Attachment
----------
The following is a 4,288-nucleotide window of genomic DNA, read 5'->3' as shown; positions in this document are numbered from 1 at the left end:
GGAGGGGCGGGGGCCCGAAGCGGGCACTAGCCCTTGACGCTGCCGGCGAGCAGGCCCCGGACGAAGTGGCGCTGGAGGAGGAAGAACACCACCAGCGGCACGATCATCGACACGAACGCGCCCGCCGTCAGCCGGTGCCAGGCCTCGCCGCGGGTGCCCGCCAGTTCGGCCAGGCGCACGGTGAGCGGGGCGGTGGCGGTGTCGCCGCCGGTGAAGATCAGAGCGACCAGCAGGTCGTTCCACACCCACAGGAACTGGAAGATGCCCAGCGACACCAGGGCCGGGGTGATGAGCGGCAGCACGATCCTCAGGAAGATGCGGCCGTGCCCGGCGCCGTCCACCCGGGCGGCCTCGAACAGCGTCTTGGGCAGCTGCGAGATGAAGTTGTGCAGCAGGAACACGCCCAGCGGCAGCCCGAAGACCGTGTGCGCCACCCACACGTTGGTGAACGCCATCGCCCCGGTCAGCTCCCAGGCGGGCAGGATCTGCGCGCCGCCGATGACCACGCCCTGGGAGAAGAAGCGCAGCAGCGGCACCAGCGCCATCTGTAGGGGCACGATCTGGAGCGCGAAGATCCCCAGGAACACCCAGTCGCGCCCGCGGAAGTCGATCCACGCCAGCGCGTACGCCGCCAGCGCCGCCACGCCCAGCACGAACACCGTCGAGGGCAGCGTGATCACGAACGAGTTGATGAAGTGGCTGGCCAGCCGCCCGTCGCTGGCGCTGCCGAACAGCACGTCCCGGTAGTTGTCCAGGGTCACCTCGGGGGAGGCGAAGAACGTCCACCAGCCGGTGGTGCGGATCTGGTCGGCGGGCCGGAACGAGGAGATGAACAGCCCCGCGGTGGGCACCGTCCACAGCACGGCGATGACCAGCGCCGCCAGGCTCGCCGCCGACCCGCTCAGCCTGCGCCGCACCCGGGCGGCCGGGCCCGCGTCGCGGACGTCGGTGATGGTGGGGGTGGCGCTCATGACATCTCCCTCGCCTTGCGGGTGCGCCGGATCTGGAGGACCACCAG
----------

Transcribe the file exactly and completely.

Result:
The following is a 4,288-nucleotide window of genomic DNA, read 5'->3' as shown; positions in this document are numbered from 1 at the left end:
GGAGGGGCGGGGGCCCGAAGCGGGCACTAGCCCTTGACGCTGCCGGCGAGCAGGCCCCGGACGAAGTGGCGCTGGAGGAGGAAGAACACCACCAGCGGCACGATCATCGACACGAACGCGCCCGCCGTCAGCCGGTGCCAGGCCTCGCCGCGGGTGCCCGCCAGTTCGGCCAGGCGCACGGTGAGCGGGGCGGTGGCGGTGTCGCCGCCGGTGAAGATCAGAGCGACCAGCAGGTCGTTCCACACCCACAGGAACTGGAAGATGCCCAGCGACACCAGGGCCGGGGTGATGAGCGGCAGCACGATCCTCAGGAAGATGCGGCCGTGCCCGGCGCCGTCCACCCGGGCGGCCTCGAACAGCGTCTTGGGCAGCTGCGAGATGAAGTTGTGCAGCAGGAACACGCCCAGCGGCAGCCCGAAGACCGTGTGCGCCACCCACACGTTGGTGAACGCCATCGCCCCGGTCAGCTCCCAGGCGGGCAGGATCTGCGCGCCGCCGATGACCACGCCCTGGGAGAAGAAGCGCAGCAGCGGCACCAGCGCCATCTGTAGGGGCACGATCTGGAGCGCGAAGATCCCCAGGAACACCCAGTCGCGCCCGCGGAAGTCGATCCACGCCAGCGCGTACGCCGCCAGCGCCGCCACGCCCAGCACGAACACCGTCGAGGGCAGCGTGATCACGAACGAGTTGATGAAGTGGCTGGCCAGCCGCCCGTCGCTGGCGCTGCCGAACAGCACGTCCCGGTAGTTGTCCAGGGTCACCTCGGGGGAGGCGAAGAACGTCCACCAGCCGGTGGTGCGGATCTGGTCGGCGGGCCGGAACGAGGAGATGAACAGCCCCGCGGTGGGCACCGTCCACAGCACGGCGATGACCAGCGCCGCCAGGCTCGCCGCCGACCCGCTCAGCCTGCGCCGCACCCGGGCGGCCGGGCCCGCGTCGCGGACGTCGGTGATGGTGGGGGTGGCGCTCATGACATCTCCCTCGCCTTGCGGGTGCGCCGGATCTGGAGGACCACCAG